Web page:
Eventually, I did the next "right" thing, which was turning my focus to a research problem I had devised on my own. There's a common thread in many Ph.D. success stories that are some variant on this turning point: some call it "going rogue" and some refer to it as the point when "you become the one teaching your advisor." It's necessary, but hard to give a how-to manual for it. In my case, there was another bit of serendipity: I talked frequently with my best friend who had recently completed his Ph.D. in the same research group, and he provided the encouragement I needed to pursue my own project idea. I also took up distance running with a group of highly motivated Ph.D. students (again, something I could do because my body and brain happened to get along with this activity, not at all true for everyone), which changed a bunch of things for the better: I improved my physical and mental health, I got a very concrete sense of gradual-but-clear improvement at a long-term activity (providing ample metaphors for Ph.D. progress), I had a group of people with whom I was working on something hard and rewarding, and I had an outlet through which to blow off the steam of anxiety that frequently built inside me. Truthfully, I used running as procrastination from work quite a bit during this time, but perhaps it played a similar role to a leave of absence: it helped me rebuild myself and put things into perspective.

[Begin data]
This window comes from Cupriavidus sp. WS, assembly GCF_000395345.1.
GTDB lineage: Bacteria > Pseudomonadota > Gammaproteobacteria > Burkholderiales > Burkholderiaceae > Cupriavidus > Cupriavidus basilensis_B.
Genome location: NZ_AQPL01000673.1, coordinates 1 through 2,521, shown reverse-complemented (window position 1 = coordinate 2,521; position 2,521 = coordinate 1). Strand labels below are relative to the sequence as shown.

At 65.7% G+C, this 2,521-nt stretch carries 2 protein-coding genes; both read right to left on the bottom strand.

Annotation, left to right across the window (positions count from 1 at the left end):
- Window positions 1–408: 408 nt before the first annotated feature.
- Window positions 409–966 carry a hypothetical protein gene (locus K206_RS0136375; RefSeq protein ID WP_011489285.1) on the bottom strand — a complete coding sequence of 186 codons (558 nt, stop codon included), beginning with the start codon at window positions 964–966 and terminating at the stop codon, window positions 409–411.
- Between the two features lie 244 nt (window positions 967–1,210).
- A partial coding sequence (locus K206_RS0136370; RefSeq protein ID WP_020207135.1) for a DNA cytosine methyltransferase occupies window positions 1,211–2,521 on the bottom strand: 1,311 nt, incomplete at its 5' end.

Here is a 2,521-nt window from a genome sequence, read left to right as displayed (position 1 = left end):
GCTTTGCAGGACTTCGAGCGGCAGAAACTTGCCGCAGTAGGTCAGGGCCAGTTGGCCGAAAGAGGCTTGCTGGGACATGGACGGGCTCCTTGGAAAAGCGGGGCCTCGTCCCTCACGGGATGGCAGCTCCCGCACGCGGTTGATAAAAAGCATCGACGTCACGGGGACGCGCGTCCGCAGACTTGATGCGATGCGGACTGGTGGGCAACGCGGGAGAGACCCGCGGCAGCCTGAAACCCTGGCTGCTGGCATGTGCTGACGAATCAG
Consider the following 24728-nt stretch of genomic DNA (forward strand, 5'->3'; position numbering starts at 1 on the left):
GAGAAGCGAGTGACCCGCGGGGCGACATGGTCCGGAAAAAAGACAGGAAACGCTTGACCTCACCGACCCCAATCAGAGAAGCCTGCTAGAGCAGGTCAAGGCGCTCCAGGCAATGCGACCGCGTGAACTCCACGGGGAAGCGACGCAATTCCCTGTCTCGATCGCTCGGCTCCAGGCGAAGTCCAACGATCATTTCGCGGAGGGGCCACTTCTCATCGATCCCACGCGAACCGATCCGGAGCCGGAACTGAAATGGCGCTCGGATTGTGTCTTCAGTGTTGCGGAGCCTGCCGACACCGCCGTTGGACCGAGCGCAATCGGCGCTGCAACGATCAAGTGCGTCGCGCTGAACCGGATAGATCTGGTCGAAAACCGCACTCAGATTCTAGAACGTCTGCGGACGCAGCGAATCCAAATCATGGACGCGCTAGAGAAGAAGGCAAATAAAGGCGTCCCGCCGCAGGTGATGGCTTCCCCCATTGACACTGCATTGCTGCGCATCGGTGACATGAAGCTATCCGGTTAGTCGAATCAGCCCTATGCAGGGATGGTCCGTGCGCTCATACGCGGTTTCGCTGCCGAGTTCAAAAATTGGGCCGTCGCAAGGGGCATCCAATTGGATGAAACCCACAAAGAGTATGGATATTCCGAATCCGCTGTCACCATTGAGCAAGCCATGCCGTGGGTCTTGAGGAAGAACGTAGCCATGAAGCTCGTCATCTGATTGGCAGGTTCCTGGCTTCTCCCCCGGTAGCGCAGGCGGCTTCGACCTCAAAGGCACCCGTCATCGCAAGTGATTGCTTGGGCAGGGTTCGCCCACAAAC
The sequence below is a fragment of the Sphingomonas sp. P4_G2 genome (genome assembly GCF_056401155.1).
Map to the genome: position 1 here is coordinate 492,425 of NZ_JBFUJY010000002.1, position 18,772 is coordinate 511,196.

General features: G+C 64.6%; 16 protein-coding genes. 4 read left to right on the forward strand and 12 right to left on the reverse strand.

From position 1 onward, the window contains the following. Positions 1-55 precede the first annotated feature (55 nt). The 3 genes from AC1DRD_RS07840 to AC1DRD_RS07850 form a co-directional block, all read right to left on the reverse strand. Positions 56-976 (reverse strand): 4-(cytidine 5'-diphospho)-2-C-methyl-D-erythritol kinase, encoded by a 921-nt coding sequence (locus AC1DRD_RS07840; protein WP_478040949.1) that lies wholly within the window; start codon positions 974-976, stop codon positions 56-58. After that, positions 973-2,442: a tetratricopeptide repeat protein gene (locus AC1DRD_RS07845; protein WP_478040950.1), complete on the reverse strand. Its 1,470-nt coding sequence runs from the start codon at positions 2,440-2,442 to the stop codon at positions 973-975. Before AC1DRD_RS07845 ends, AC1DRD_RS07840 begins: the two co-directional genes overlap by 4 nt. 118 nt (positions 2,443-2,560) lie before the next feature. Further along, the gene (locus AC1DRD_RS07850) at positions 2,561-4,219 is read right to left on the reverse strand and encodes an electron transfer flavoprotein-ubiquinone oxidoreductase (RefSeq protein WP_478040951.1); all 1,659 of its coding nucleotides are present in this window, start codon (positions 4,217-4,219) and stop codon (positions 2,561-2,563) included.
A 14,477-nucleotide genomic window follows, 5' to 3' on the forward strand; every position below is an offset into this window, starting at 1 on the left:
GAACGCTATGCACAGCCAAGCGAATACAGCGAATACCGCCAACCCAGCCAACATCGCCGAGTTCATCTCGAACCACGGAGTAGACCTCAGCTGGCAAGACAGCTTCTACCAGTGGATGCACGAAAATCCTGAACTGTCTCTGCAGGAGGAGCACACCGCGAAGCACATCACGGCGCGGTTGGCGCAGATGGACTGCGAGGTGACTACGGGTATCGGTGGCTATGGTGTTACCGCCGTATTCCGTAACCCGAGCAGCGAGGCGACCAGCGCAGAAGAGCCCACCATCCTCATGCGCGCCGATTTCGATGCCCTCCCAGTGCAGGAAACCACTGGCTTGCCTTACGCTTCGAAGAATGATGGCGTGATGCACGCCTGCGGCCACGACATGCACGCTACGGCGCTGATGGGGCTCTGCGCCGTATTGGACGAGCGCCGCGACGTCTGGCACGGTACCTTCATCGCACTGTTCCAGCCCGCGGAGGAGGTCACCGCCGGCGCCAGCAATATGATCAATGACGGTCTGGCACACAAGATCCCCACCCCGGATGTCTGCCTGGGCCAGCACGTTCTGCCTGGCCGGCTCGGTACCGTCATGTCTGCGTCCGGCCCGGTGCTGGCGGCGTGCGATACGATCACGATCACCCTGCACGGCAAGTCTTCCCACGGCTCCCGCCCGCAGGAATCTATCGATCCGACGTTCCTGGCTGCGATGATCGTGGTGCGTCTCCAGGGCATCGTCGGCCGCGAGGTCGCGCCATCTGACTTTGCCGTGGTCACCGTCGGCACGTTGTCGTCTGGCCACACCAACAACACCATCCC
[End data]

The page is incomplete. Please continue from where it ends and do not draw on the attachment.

The final turning point was when I stopped expecting internal collaboration to magically start working and sought it elsewhere: specifically, I reached out to Anne-Gwenn Bosser (Gwenn) after finding her work on topics I was interested in and suggested using tools I was familiar with to realize some of her ideas. Gwenn turned out to be an incredibly important mentor to me in the years to come and served as a vitally important external committee member.

Building momentum